Parkia biglobosa!! Marked as invasive by:Global Register of Introduced and Invasive Species

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Related Links
P. biglobosa pods and leaves.
© Anthony Simons
Parkia biglobosa slash
© Joris de Wolf, Patrick Van Damme, Diego Van Meersschaut
Parkia biglobosa flower
© Joris de Wolf, Patrick Van Damme, Diego Van Meersschaut
Parkia biglobosa foliage
© Joris de Wolf, Patrick Van Damme, Diego Van Meersschaut
Parkia biglobosa mature trees
© Joris de Wolf, Patrick Van Damme, Diego Van Meersschaut
Parkia biglobosa
© Lovett
Parkia biglobosa
© Boffa, Jean-Marc
Parkia biglobosa
© Boffa, Jean-Marc

Local names:
English (monkey cutlass tree,arbre a farine,two ball nitta-tree,African locust bean,fern leaf), French (Arbre à farine,nerre,néré,Arbre à fauve,caroubier African), Mandinka (Netto,Nété,Nér), Swahili (mnienze,mkunde), Trade name (dadawa,dawa-dawa,soumbal,

Parkia biglobosa is a perennial deciduous tree with a height ranging from 7 to 20 m, although it can reach 30 m under exceptional conditions. Crown large, spreads wide with branches low down on a stout bole; amber gum exudes from wounds; bark dark grey brown, thick, fissured.

Leaves alternate, dark green, bipinnate to 30 cm long, pinnae up to 17 pairs with 13-60 pairs of leaflets, 8-30 mm x 1.5-8 mm, of distinctive shape and venation. Leaflets held on a long rachis.

Peduncles 10-35 cm long; capitula 4.5-7 cm long and 3.5-6 cm in diameter, biglobose but distal portion much larger. Hermaphrodite flowers orange or red in colour: calyx 10-13 (16 max.) mm; corolla 10-14 (17 max.) mm long, lobes very short 1-3 mm long, connate in the middle and free or connate at base; filaments exserted about 4 mm beyond calyx mouth. Nectar-secreting flowers: calyx about 6-7 mm long. Staminodial flowers: calyx about 5.5-7 mm long, filaments exserted 2-3 mm beyond calyx mouth. 

Pods, pink brown to dark brown when mature, about 45 cm long and 2 cm wide; may contain up to 30 seeds embedded in a yellow pericarp. Seeds have a hard testa, are large (mean weight 0.26 g/seed) with large cotyledons forming about 70% of their weight.

Robert Brown described the genus Parkia in 1826. He named it after Mungo Park, a Scot who made 2 remarkable journeys of exploration into the interior of West Africa in 1795-1797 and 1805.

Ecology

Occurs on a wide range of natural and semi-natural communities such as open savannah woodlands, but it is most conspicuous and abundant in anthropic communities, principally bush fallow and wooded farmland where cultivation is semi-permanent. The tree can also grow on rocky slopes, stony ridges or sandstone hills. It is a fire-resistant heliophyte.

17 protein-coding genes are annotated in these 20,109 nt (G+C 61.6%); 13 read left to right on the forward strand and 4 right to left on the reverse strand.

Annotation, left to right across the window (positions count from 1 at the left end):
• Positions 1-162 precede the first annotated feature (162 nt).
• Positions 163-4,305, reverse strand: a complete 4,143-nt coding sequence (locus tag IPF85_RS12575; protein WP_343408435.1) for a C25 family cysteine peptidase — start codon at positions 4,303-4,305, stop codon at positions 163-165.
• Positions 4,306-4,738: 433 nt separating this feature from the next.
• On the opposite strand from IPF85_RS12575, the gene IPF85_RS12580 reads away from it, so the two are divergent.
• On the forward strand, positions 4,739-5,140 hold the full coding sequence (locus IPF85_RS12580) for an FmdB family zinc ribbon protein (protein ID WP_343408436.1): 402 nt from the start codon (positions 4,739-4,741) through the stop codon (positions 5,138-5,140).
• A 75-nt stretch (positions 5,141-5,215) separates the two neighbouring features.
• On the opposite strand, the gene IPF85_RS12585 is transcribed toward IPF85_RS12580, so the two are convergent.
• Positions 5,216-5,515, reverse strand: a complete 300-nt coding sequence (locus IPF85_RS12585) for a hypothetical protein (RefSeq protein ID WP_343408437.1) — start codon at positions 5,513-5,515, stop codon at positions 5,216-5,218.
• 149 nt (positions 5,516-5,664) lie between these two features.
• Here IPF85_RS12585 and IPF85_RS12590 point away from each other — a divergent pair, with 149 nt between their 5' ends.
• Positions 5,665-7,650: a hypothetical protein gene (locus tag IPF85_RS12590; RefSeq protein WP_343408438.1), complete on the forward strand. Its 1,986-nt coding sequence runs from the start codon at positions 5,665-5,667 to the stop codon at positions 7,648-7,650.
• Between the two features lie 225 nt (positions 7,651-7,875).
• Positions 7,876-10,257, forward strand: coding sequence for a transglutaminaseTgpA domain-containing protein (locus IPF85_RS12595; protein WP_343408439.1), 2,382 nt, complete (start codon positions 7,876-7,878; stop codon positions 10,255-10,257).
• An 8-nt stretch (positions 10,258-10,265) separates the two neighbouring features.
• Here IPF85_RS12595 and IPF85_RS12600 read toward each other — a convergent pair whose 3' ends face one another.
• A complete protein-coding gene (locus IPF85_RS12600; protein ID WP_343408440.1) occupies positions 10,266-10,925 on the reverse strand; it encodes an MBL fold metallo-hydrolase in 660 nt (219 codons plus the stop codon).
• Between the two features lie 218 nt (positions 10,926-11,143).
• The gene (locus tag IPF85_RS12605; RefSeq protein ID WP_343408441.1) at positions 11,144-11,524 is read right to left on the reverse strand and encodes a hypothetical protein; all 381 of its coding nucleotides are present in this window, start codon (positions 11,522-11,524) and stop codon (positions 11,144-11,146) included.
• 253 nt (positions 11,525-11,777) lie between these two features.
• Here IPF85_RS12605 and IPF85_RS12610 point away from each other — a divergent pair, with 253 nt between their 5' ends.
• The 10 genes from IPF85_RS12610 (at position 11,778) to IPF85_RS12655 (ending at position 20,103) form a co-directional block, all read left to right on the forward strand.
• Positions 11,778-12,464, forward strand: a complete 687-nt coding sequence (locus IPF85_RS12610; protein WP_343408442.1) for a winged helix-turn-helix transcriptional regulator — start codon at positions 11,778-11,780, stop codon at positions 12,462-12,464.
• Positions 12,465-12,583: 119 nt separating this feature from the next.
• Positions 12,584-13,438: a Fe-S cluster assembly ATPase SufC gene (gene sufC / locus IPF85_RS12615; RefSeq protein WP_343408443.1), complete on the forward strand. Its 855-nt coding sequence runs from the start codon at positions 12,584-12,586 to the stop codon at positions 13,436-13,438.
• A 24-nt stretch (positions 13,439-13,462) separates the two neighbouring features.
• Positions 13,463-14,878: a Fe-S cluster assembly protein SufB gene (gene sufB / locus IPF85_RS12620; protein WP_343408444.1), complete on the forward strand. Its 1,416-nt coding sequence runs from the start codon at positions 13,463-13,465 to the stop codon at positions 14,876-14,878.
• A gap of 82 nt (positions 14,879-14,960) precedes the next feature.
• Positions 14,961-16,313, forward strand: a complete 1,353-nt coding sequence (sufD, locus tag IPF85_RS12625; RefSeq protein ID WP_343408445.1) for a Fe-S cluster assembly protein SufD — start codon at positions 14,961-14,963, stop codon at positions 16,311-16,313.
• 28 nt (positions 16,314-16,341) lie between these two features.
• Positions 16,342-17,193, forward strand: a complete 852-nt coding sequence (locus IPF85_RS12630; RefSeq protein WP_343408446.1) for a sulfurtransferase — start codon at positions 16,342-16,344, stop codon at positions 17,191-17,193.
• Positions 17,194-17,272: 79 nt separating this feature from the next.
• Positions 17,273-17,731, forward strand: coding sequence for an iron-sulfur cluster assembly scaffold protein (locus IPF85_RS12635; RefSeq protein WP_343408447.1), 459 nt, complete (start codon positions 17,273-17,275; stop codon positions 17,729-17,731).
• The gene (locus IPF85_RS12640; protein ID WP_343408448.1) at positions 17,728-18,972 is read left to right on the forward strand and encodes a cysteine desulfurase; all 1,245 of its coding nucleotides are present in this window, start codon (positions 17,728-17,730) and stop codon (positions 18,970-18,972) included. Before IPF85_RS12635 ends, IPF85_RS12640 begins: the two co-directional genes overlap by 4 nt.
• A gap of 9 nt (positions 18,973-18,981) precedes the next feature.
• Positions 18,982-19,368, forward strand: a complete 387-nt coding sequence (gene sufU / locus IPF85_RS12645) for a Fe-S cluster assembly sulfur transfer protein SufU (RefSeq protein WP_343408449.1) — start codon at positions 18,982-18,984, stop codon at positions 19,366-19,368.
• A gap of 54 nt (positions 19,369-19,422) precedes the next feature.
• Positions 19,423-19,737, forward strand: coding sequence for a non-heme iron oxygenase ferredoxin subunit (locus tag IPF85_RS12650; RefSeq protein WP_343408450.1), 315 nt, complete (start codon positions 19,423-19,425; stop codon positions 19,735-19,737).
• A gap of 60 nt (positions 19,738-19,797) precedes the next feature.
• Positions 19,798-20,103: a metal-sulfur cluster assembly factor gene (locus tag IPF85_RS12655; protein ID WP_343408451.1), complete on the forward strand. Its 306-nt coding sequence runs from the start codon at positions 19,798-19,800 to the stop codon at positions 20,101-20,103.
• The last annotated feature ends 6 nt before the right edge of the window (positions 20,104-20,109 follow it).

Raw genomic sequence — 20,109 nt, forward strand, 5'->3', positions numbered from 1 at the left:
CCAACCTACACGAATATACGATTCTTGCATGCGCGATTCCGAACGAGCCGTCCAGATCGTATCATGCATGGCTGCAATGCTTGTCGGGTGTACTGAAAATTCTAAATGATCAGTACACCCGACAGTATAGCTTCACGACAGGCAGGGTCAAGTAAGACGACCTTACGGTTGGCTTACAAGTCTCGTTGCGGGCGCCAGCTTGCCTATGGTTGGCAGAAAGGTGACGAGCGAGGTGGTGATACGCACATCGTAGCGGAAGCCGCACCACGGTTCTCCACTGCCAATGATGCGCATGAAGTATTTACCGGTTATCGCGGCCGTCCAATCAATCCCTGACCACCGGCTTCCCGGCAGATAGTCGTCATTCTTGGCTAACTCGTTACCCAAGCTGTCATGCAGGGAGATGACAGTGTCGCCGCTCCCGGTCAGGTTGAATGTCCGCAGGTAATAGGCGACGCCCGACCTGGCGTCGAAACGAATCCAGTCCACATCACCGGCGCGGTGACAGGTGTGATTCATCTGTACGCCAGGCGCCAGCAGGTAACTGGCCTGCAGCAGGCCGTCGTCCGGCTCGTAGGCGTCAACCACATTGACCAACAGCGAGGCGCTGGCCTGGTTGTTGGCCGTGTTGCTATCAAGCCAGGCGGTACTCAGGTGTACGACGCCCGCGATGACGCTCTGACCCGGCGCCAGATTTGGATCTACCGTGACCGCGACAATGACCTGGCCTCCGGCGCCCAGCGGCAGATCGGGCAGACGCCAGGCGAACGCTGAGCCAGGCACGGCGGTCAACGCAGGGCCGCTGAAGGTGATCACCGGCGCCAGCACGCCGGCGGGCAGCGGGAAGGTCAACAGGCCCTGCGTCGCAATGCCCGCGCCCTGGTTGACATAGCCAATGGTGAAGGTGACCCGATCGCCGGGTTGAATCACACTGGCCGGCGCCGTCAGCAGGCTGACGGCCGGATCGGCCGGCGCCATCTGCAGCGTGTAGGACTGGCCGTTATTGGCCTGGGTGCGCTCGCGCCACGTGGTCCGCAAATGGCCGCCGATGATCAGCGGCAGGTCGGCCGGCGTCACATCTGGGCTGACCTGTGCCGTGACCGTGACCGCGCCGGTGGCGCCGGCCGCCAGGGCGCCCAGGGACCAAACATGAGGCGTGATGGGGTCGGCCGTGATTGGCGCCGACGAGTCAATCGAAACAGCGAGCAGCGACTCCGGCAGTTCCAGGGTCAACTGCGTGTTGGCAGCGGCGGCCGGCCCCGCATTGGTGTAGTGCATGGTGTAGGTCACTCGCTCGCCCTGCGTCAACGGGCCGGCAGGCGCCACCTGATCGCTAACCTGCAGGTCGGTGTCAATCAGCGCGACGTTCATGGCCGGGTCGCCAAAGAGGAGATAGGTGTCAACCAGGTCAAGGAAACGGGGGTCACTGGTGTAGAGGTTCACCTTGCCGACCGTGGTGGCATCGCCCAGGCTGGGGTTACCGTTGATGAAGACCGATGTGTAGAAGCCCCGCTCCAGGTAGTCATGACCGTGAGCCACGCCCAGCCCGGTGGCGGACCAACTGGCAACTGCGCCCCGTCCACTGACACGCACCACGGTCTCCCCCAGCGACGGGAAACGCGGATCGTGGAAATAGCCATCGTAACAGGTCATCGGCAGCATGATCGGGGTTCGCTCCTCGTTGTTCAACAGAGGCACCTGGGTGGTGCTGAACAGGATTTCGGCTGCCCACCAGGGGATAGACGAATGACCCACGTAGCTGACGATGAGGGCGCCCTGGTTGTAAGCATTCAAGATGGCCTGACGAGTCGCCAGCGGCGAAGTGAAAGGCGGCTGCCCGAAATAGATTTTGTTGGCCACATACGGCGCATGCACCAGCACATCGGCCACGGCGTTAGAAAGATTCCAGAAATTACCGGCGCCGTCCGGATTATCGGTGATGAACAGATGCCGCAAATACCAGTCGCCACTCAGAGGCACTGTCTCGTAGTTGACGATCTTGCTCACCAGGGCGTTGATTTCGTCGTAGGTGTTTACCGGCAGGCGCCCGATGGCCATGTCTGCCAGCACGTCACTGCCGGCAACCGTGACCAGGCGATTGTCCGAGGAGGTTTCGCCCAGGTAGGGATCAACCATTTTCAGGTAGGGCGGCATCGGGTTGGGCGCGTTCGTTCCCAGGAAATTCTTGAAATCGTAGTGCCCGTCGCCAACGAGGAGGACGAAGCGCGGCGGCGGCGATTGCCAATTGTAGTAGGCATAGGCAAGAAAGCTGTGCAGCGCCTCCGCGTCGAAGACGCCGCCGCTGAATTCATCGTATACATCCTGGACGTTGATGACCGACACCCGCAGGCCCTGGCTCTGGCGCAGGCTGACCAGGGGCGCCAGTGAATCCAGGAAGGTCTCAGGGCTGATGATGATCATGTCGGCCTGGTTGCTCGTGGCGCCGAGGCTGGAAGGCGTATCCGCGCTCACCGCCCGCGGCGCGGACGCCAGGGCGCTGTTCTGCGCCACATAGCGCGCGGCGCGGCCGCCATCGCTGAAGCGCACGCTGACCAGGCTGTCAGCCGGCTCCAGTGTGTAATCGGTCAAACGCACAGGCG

P. biglobosa occurs in a diversity of agroecological zones, ranging from tropical forests with high and well-distributed rainfall to arid zones where mean annual rainfall may be less than 400 mm. It has a capacity to withstand drought conditions because of its deep taproot system and an ability to restrict transpiration.

Native range
Benin, Burkina Faso, Cameroon, Central African Republic, Chad, Cote d'Ivoire, Democratic Republic of Congo, Gambia, Ghana, Guinea, Guinea-Bissau, Mali, Niger, Nigeria, Sao Tome et Principe, Senegal, Sierra Leone, Sudan, Togo, Uganda

Tree management

Deciduous in the dry season; often wholly or partially leafless while flowering; seedlings are harmed by browsing and hence need protection from stock. During the dry season, P. biglobosa retains green leaves with minimal shedding of old mature leaves; those shed are quickly replaced. During the dry season, farmers lop branches to feed their livestock to supplement low-quality grass forage; the age and the frequency of cutting are likely to influence regrowth: young trees cut more frequently and at lower cutting height decline in productivity quicker than old ones.

Orthodox storage behaviour; no loss in viability during 1 year of hermetic storage at 4 deg. C. There are about 2800-6700 seeds/kg.

Occurs on a wide range of natural and semi-natural communities such as open savannah woodlands, but it is most conspicuous and abundant in anthropic communities, principally bush fallow and wooded farmland where cultivation is semi-permanent. The tree can also grow on rocky slopes, stony ridges or sandstone hills. It is a fire-resistant heliophyte.

P. biglobosa occurs in a diversity of agroecological zones, ranging from tropical forests with high and well-distributed rainfall to arid zones where mean annual rainfall may be less than 400 mm. It has a capacity to withstand drought conditions because of its deep taproot system and an ability to restrict transpiration.